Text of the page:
Fri, Aug 10, 2018 - Page 14 News List

Art exhibition listings

By Sheryl Cheung  /  Contributing reporter

Kuo Wen-shyang, Untitled (2018).

Photo Courtesy of Eslite Gallery

Eslite Gallery is currently showing Metamorphoses Lecture Proposal (變形記演講計畫), a solo exhibition eight years in the making by Taiwanese artist Kuo Wen-shyang (郭文祥). Beginning in the 80’s, Kuo spent many years in Barcelona and France, where he studied a variety of mediums, including drawing, film and printmaking. His present show features a series of prints divided into five chapter: melancholy, harmony, existence, freedom and emptiness. Through these stages, the artist interprets the idea of metamorphosis through several classic French literary masterpieces including those of Arthur Rimbaud, Albert Camus, Honore de Balzac, Charles Baudelaire and Czech-born German novelist Franz Kafka. “In a world of metamorphoses, things are at once real and dreamlike, while individuals undergo various states of mind as they transform physically and perhaps psychologically,” writes the gallery in a statement. Kuo’s prints are accompanied by fragmented excerpts that Kuo selected from fellow artist Luo Pin-che (羅品?)’s poetry book. “A poetry book is the cemetery of words, and the artist is the tomb raider,” writes the gallery. Through Kuo’s act of deconstruction, “the riddled, fragmented phrases… call for the history and the goodness of the past.”

■ Eslite Gallery (誠品畫廊), 5F, 11 Songgao Rd, Taipei City (台北市松高路11號5樓), tel: (02) 8789-3388. Open Tuesdays to Sundays from 11am to 7pm

■ Until Aug. 26

Lee Tzu-hsun (李子勳) is a Beijing-based Taiwanese artist who works between a number of art disciplines, including painting, sculpture, architecture, stage design and performance art. The multiplicity of his practice allows him room to explore a combined potential of expressivity and new possibilities. “I don’t believe that there is a clearly defined world; hence I have always been fascinated by the un-definable,” says the artist. The title of the show, The Alien Galaxy (異星系), suggests a search for an unfamiliar, parallel world and an interest in ideas of cosmic order. “My art has always been about the researching, analyzing, hypothesizing and reassembling of this, like being in an open process of growth, forever and endlessly shaping a new world,” Lee says. The exhibition features a selection of works from different stages of his career, including Sequential Aircraft, a new series of wall-hung, metallic sculptures that are meant to resemble industrially produced flying machines. According to the museum, these forms are biomimetic creations that “are interposed between life form and non-life form.” Mystery of the Glass Beads is a kinetic installation that takes on the theme of universal order with 1,500 marbles that gradually shift position pushed by the movement of three highly stylized mechanical objects.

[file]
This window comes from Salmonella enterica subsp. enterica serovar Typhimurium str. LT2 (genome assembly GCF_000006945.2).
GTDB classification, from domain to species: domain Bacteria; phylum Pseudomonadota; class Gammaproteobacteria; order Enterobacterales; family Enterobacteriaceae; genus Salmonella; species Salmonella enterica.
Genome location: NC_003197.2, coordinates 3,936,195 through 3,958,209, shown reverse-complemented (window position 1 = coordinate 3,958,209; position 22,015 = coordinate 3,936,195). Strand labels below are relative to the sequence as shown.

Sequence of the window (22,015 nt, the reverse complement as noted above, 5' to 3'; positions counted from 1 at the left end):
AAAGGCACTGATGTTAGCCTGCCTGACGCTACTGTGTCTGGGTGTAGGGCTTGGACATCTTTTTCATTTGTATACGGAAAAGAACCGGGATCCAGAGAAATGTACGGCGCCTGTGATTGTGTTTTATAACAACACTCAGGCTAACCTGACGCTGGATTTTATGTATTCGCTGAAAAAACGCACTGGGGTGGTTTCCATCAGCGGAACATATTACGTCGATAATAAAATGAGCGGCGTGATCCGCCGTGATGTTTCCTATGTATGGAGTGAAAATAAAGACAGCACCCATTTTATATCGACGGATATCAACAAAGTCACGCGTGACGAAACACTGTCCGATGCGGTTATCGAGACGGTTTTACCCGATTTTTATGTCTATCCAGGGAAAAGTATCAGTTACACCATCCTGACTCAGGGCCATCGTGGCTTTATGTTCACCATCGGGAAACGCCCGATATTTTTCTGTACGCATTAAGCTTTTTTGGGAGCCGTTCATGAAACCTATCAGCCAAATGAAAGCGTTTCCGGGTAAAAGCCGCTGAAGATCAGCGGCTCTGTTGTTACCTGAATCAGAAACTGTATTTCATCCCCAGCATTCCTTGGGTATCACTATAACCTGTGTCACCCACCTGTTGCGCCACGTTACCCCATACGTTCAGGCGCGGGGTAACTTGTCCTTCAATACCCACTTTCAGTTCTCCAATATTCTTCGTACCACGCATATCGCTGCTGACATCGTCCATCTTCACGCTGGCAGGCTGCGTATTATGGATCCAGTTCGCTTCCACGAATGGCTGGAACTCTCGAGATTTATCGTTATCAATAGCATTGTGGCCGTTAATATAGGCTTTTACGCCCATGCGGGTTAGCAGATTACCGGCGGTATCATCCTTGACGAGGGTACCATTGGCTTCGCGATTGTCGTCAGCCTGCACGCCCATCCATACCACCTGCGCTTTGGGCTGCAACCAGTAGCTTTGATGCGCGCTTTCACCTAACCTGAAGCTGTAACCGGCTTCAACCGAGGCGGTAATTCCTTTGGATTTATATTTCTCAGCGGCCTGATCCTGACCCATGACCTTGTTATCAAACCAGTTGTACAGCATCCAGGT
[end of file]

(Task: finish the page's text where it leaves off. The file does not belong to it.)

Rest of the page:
■ Taipei Fine Arts Museum (台北市立美術館 TFAM), 181, Zhongshan N Rd Sec 3, Taipei (台北市中山北路三段181號), tel: (02) 2595-7656. Open Tuesdays to Sundays from 9:30am to 5:30pm and until 8:30pm on Saturdays

■ Until Oct. 14

10th anniversary, Banana tree, Memorial, Sulfur, Storytelling, Arrangement, Perfect, Hyper trace, Third (十年、椰子、芭蕉樹、紀念、硫磺、說故事、安排、美好、幻聲跡、第三) is the third iteration in a series of exhibitions that celebrates the 10th year anniversary of Project Fulfill Art Space. The presentation of the show is designed to develop over the course of five weeks, with a new work added every week. The exhibition will finally culminate in a group exhibition of five Taiwanese artists that work in painting, sculpture, story-telling, conceptual and sound art. According to the gallery, the time-based exhibition format is inspired by the art of flower arranging, which involves a process of sorting, trimming, adjusting and stylizing. It is in this context that the works by Chou Yu-cheng (周育正), Hsieh Mu-chi (謝牧岐), Syu Jia-jhen (許家禎), Yang Chi-chuan (楊季涓), Wang Fu-jui (王福瑞) will be curated into an integral display that collectively speaks to the idea of the past. Chou’s Flowers for Opening is a display of congratulatory flowers delivered to the exhibition site by art institutions; the project reflects upon the institutional networks and relationships within the art world.

This story has been viewed 4458 times.

Comments will be moderated. Remarks containing abusive and obscene language, personal attacks of any kind or promotion will be removed and the user banned.

TOP top